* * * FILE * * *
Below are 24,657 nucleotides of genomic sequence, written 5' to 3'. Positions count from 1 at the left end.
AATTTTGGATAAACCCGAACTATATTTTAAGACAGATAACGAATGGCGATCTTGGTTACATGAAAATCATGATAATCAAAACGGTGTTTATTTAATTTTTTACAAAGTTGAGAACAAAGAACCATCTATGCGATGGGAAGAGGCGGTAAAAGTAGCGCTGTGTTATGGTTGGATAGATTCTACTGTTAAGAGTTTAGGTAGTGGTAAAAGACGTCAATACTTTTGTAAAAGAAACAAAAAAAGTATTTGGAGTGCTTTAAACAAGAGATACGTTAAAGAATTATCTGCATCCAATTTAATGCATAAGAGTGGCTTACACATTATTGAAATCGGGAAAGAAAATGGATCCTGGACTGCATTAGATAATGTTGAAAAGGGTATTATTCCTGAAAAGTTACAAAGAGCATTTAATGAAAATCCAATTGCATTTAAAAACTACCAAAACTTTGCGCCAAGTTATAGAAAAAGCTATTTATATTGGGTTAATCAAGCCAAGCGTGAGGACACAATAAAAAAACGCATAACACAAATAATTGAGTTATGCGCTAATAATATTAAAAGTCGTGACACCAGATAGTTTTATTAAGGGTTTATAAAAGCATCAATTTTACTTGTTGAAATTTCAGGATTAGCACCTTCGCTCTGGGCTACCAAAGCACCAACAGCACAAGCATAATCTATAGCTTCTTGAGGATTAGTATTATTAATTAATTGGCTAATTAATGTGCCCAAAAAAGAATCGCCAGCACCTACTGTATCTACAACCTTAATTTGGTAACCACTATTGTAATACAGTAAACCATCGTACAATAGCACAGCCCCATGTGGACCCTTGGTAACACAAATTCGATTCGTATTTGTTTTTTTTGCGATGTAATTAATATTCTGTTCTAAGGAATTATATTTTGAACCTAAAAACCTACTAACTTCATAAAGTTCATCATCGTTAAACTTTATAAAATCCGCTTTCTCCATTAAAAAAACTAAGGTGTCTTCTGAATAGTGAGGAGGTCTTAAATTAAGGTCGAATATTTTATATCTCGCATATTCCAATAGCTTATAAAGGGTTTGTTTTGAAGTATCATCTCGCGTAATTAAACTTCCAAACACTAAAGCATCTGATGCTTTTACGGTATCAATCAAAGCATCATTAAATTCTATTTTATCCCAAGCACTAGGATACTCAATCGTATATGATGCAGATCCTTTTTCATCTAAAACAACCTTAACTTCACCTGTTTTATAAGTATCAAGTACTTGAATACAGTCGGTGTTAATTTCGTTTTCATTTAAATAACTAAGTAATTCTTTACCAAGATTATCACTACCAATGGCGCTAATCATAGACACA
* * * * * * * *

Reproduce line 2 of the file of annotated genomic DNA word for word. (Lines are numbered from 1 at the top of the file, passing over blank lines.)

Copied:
AATTTTGGATAAACCCGAACTATATTTTAAGACAGATAACGAATGGCGATCTTGGTTACATGAAAATCATGATAATCAAAACGGTGTTTATTTAATTTTTTACAAAGTTGAGAACAAAGAACCATCTATGCGATGGGAAGAGGCGGTAAAAGTAGCGCTGTGTTATGGTTGGATAGATTCTACTGTTAAGAGTTTAGGTAGTGGTAAAAGACGTCAATACTTTTGTAAAAGAAACAAAAAAAGTATTTGGAGTGCTTTAAACAAGAGATACGTTAAAGAATTATCTGCATCCAATTTAATGCATAAGAGTGGCTTACACATTATTGAAATCGGGAAAGAAAATGGATCCTGGACTGCATTAGATAATGTTGAAAAGGGTATTATTCCTGAAAAGTTACAAAGAGCATTTAATGAAAATCCAATTGCATTTAAAAACTACCAAAACTTTGCGCCAAGTTATAGAAAAAGCTATTTATATTGGGTTAATCAAGCCAAGCGTGAGGACACAATAAAAAAACGCATAACACAAATAATTGAGTTATGCGCTAATAATATTAAAAGTCGTGACACCAGATAGTTTTATTAAGGGTTTATAAAAGCATCAATTTTACTTGTTGAAATTTCAGGATTAGCACCTTCGCTCTGGGCTACCAAAGCACCAACAGCACAAGCATAATCTATAGCTTCTTGAGGATTAGTATTATTAATTAATTGGCTAATTAATGTGCCCAAAAAAGAATCGCCAGCACCTACTGTATCTACAACCTTAATTTGGTAACCACTATTGTAATACAGTAAACCATCGTACAATAGCACAGCCCCATGTGGACCCTTGGTAACACAAATTCGATTCGTATTTGTTTTTTTTGCGATGTAATTAATATTCTGTTCTAAGGAATTATATTTTGAACCTAAAAACCTACTAACTTCATAAAGTTCATCATCGTTAAACTTTATAAAATCCGCTTTCTCCATTAAAAAAACTAAGGTGTCTTCTGAATAGTGAGGAGGTCTTAAATTAAGGTCGAATATTTTATATCTCGCATATTCCAATAGCTTATAAAGGGTTTGTTTTGAAGTATCATCTCGCGTAATTAAACTTCCAAACACTAAAGCATCTGATGCTTTTACGGTATCAATCAAAGCATCATTAAATTCTATTTTATCCCAAGCACTAGGATACTCAATCGTATATGATGCAGATCCTTTTTCATCTAAAACAACCTTAACTTCACCTGTTTTATAAGTATCAAGTACTTGAATACAGTCGGTGTTAATTTCGTTTTCATTTAAATAACTAAGTAATTCTTTACCAAGATTATCACTACCAATGGCGCTAATCATAGACACA